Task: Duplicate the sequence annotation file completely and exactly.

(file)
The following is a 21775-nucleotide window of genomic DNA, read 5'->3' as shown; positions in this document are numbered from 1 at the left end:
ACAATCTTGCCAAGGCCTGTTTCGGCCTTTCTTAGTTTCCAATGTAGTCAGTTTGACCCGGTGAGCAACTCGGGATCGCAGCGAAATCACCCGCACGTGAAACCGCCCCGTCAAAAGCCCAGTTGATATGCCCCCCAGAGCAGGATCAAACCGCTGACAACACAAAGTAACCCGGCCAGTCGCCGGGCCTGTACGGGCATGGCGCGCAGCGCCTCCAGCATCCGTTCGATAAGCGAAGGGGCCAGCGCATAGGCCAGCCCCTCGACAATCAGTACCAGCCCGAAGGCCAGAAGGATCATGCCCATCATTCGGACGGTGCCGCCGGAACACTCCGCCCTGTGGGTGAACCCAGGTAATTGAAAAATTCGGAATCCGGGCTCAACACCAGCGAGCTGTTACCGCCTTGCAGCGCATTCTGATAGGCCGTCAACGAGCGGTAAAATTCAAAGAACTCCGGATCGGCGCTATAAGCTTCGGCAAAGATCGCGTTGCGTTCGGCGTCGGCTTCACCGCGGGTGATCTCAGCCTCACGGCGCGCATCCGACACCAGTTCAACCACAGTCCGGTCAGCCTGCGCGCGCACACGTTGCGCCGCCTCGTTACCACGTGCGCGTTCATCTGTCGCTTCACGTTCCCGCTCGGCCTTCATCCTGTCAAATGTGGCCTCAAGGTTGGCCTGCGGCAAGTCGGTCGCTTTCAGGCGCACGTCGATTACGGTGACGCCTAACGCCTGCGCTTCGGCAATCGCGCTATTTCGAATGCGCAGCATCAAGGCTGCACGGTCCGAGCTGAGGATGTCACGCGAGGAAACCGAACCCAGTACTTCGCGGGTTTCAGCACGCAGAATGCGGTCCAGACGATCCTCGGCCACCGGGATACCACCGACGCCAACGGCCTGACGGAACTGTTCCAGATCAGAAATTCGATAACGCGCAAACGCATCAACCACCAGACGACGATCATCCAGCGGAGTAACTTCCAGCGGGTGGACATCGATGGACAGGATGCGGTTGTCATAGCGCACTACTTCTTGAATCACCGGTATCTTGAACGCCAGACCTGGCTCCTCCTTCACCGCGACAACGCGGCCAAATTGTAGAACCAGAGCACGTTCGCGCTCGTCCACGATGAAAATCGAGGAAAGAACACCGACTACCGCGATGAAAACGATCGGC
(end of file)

The following is a 21775-nucleotide window of genomic DNA, read 5'->3' as shown; positions in this document are numbered from 1 at the left end:
ACAATCTTGCCAAGGCCTGTTTCGGCCTTTCTTAGTTTCCAATGTAGTCAGTTTGACCCGGTGAGCAACTCGGGATCGCAGCGAAATCACCCGCACGTGAAACCGCCCCGTCAAAAGCCCAGTTGATATGCCCCCCAGAGCAGGATCAAACCGCTGACAACACAAAGTAACCCGGCCAGTCGCCGGGCCTGTACGGGCATGGCGCGCAGCGCCTCCAGCATCCGTTCGATAAGCGAAGGGGCCAGCGCATAGGCCAGCCCCTCGACAATCAGTACCAGCCCGAAGGCCAGAAGGATCATGCCCATCATTCGGACGGTGCCGCCGGAACACTCCGCCCTGTGGGTGAACCCAGGTAATTGAAAAATTCGGAATCCGGGCTCAACACCAGCGAGCTGTTACCGCCTTGCAGCGCATTCTGATAGGCCGTCAACGAGCGGTAAAATTCAAAGAACTCCGGATCGGCGCTATAAGCTTCGGCAAAGATCGCGTTGCGTTCGGCGTCGGCTTCACCGCGGGTGATCTCAGCCTCACGGCGCGCATCCGACACCAGTTCAACCACAGTCCGGTCAGCCTGCGCGCGCACACGTTGCGCCGCCTCGTTACCACGTGCGCGTTCATCTGTCGCTTCACGTTCCCGCTCGGCCTTCATCCTGTCAAATGTGGCCTCAAGGTTGGCCTGCGGCAAGTCGGTCGCTTTCAGGCGCACGTCGATTACGGTGACGCCTAACGCCTGCGCTTCGGCAATCGCGCTATTTCGAATGCGCAGCATCAAGGCTGCACGGTCCGAGCTGAGGATGTCACGCGAGGAAACCGAACCCAGTACTTCGCGGGTTTCAGCACGCAGAATGCGGTCCAGACGATCCTCGGCCACCGGGATACCACCGACGCCAACGGCCTGACGGAACTGTTCCAGATCAGAAATTCGATAACGCGCAAACGCATCAACCACCAGACGACGATCATCCAGCGGAGTAACTTCCAGCGGGTGGACATCGATGGACAGGATGCGGTTGTCATAGCGCACTACTTCTTGAATCACCGGTATCTTGAACGCCAGACCTGGCTCCTCCTTCACCGCGACAACGCGGCCAAATTGTAGAACCAGAGCACGTTCGCGCTCGTCCACGATGAAAATCGAGGAAAGAACACCGACTACCGCGATGAAAACGATCGGC